Okay, Here we go … wtf is wrong with them? And this is by Katha Pollitt.
For almost three years now, reporters have been begging tired farmers and miners eating their pancakes at Josie’s Diner in Smallville, Nebraska, to say they’ve seen the light. They never do. White evangelical women sneaking away from the Republican Party make for a good story—but they didn’t stop Ted Cruz from getting 81 percent of the white evangelical vote in Texas.
After Trump took the White House, and even after political scientists and pollsters figured out that many Trump supporters were not out-of-work Rust Belters but just your basic well-off Republicans, there was an orgy of self-criticism among Democrats and progressives. Somehow, those voters were our fault; we had neglected them, disrespected them, not felt their pain. The important sociologist Arlie Hochschild wrote a whole book about right-wingers in the Louisiana bayous who rejected curbs on the oil and gas industry that was destroying their way of life and instead blamed their problems on others (people of color, immigrants, women) “cutting in line.” In Strangers in Their Own Land, Hochschild called on us to climb the “empathy wall.” The unstated implication was that liberal condescension—not Trumpers’ racism, say—is the problem.
Another version of this idea is to call on progressive white women to convert other white women who support Trump. Nobody calls on white men to convert white men, because everyone assumes that’s impossible, but for some reason, white women who hate abortion and taxes and Obamacare, who want to “build the wall” and “lock her up,” are supposed to be pliable—and it’s the duty of liberal white women to expiate their own racism by bringing them around. It reminds me of the time years ago when a group of Nation interns came back after spending a weekend at a conference of Evangelical women. They beat themselves up about how those women weren’t feminists; again, it was all our fault.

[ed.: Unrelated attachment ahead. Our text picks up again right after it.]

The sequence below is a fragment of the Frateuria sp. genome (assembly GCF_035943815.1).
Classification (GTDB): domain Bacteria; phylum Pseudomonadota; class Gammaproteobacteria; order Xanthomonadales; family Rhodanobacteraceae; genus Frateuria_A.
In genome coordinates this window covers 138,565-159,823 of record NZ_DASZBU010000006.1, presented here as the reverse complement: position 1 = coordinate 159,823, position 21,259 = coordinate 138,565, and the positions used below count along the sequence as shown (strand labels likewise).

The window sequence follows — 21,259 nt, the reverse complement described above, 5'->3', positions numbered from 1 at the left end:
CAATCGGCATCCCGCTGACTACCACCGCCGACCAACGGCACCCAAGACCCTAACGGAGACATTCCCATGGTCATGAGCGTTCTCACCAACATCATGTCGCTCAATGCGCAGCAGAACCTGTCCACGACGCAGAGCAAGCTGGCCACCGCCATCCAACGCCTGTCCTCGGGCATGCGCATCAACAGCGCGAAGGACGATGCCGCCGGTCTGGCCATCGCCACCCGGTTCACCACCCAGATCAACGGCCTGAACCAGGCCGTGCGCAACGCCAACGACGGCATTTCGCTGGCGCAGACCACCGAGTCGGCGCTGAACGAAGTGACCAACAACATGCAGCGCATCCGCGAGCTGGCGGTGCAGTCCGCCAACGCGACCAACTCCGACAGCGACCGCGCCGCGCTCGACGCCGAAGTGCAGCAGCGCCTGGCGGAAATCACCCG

The assumption is that we have the right ideas; we just haven’t been conveying them persuasively enough to win the other side over. But let me ask a question: When was the last time someone persuaded you to change your worldview? I have written this column for over 20 years, and I doubt I’ve brought more than a handful of people to my way of thinking. So far as I know, the converts were mostly young people who hadn’t given the matter much thought or were leaning that way already. Mostly, what changes people’s minds about important convictions is experience: something new and unusual that shakes their settled views. One of the evangelical Beto fans profiled by the Times was moved by her time meeting with a family separated at the border; it could just as easily have been new friends, a religious experience, falling in love, a charismatic teacher, or being surrounded by people with different beliefs.